You’ve played with some of the world’s best players – who impressed you the most?

In cash games, Sammy Farha. He’s a terrific cash game player. He can put people on a hand and then put pressure on them. A lot of times, they’ll throw the best hands away. You need to have a certain flair to do that; you can’t just raise whenever you want. You have to pick the right times. That’s where reading players comes into action.

What about tournaments – who do you rate and why?

I played Phil Ivey on the final table in the Pot Limit Omaha event [Ivey won] at the WSOP last year. He really impressed me. People sometimes sit on their chips when they get them. He doesn’t – he uses them. He doesn’t wait for hands.

Was the WPT Championship in Paris in 2004 your best win? Was it all the more satisfying because of Tony G’s trash-talk?

It was my best win but Tony G didn’t really affect me at all. I just locked him out.

You had a lucky owl with you. Are you superstitious?

A little. It’s a bit complicated. Some people give me lucky charms – a coin or a stone, a statue. I had a little Buddha and a little wooden owl during WPT events. I bought the owl from India and because it used to bring me luck in cash games, I thought it might work. And it did – but only for the WPT!

You once went seven hours with Phil Hellmuth in the World Heads-up Championship. How come it lasted so long?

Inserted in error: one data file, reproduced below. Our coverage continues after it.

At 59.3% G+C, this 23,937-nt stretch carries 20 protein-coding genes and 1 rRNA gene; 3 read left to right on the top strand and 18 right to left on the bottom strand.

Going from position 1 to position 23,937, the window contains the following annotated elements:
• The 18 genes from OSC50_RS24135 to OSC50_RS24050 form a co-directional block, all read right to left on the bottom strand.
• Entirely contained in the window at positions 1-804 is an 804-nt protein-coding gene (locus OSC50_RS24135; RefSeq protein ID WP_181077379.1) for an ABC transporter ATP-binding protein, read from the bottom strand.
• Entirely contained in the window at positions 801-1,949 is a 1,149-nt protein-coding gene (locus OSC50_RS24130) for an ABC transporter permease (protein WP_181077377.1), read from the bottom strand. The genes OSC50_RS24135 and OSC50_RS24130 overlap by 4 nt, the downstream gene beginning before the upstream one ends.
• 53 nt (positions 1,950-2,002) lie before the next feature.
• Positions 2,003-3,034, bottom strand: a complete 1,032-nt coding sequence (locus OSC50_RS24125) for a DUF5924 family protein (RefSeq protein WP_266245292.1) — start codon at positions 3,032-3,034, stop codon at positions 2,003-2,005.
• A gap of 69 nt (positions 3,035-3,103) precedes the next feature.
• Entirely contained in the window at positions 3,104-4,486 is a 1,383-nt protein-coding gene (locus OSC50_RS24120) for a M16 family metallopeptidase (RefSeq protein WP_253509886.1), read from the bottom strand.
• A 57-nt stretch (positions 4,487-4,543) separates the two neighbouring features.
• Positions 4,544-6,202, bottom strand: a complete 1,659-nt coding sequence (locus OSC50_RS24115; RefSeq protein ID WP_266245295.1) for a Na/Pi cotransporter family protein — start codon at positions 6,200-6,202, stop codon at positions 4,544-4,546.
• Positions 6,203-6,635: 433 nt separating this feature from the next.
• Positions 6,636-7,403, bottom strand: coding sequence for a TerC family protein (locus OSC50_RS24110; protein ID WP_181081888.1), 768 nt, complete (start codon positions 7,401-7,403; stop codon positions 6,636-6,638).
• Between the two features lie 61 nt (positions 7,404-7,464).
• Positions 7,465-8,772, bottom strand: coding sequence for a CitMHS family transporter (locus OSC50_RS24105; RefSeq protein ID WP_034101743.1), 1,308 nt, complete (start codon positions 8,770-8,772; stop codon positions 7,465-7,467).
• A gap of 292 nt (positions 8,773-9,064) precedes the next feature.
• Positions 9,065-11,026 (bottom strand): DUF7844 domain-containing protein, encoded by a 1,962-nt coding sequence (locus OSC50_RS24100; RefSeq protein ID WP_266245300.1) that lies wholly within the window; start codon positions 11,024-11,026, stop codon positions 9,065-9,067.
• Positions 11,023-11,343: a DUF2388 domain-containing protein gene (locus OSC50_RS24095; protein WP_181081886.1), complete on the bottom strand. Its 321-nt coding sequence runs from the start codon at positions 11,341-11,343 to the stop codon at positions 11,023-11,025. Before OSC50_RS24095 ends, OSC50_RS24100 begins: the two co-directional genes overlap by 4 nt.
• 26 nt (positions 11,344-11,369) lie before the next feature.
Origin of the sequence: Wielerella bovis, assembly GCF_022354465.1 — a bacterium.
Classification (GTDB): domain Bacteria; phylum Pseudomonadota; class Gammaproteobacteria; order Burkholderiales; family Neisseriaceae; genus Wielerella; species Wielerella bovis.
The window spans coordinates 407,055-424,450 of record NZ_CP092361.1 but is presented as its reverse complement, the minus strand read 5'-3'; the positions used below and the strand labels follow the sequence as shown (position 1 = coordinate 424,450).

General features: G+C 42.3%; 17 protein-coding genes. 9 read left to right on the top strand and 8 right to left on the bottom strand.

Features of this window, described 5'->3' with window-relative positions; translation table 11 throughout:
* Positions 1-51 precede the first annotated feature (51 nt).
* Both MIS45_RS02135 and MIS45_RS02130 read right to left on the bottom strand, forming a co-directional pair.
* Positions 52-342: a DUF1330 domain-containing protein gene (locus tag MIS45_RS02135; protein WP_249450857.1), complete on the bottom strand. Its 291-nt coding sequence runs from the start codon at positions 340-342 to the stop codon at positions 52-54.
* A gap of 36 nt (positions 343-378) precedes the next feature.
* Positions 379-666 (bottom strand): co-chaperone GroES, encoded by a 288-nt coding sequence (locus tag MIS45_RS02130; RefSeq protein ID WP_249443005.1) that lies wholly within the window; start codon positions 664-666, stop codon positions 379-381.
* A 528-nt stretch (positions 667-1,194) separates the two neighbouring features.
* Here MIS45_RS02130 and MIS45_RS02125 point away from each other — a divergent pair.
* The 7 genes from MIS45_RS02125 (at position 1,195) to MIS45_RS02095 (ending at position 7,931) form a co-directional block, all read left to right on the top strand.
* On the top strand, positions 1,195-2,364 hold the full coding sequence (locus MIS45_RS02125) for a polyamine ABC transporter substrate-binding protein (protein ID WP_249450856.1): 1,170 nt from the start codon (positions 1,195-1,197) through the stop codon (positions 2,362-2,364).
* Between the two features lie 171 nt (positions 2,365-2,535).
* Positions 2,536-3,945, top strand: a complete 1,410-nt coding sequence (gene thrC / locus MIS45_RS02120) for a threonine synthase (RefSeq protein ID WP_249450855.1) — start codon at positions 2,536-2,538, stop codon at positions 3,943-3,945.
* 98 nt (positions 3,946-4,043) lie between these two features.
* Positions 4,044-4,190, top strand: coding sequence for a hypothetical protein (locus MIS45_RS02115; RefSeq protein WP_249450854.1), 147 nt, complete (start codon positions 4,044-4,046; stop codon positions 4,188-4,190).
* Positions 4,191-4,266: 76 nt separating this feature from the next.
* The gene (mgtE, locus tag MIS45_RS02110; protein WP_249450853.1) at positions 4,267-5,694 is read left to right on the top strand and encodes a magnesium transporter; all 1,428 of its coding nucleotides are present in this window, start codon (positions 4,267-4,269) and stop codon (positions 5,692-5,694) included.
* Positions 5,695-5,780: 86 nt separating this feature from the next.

He was playing very well. When you’re playing against a good heads-up player, no-one’s ever going to give anything away. You have to take it hand for hand. It was very tiring. We’d both got off the plane that same day. At the end, the blinds got big and then we just started gambling. He beat me at the end. If the blinds hadn’t gone up so fast, it could have lasted another six hours.

How do you maintain concentration for long periods?

You have to be fresh in your mind. These youngsters can sit there for days. I’ve played in live games in Vegas for three days without sleep.

Is poker a young man’s game?

I’d say so. You need a lot of stamina. Nowadays, there are so many players that the tournaments are so long. Before, there’d be 50 or 100 players and you’d finish in seven hours. Now every tournament is three or four days minimum.

Any stamina tips?

I go to the gym regularly and that does help me. I used to practise karate as well – that has many similarities to poker because you have to use a lot of your mind. Now I do yoga. It stops me steaming. A lot of people when they get a bad beat want to throw all their chips away. When they’ve got a low stack, they think that they’ve finished. Even if I’ve got one chip left I never throw it away. I fight for the last chip. I’ve won quite a few tournaments when I’ve only had one big blind left.

What ambitions do you still have in poker?

I’ve come second three or four times in the smaller World Series events, so I would like to win a bracelet in any of those events. Winning the main event would be the icing on the cake, but it’s impossible. You have got to be bang on form.

You came 20th in the Big One in 1992 but pocketed less than $8,000, while if you’d made it that far last year you’d have come home with $300,000 – does that amaze or annoy you?

What’s most amazing is that coming 20th before only took about two days – now it takes two weeks! It doesn’t annoy me that the prize money is so great now, it just makes me realise that poker took off at the wrong time for me. I won a lot of tournaments in my early days but the prize money was just nothing.

So is the clock counting down on your playing days?

I’ll play poker till my brain goes dead! Another five years maybe and then I’ll retire and relax. Poker can be very stressful sometimes.

Then what – maybe teaching other people to play?

No, I don’t think so. I don’t want anybody getting bad habits because of me!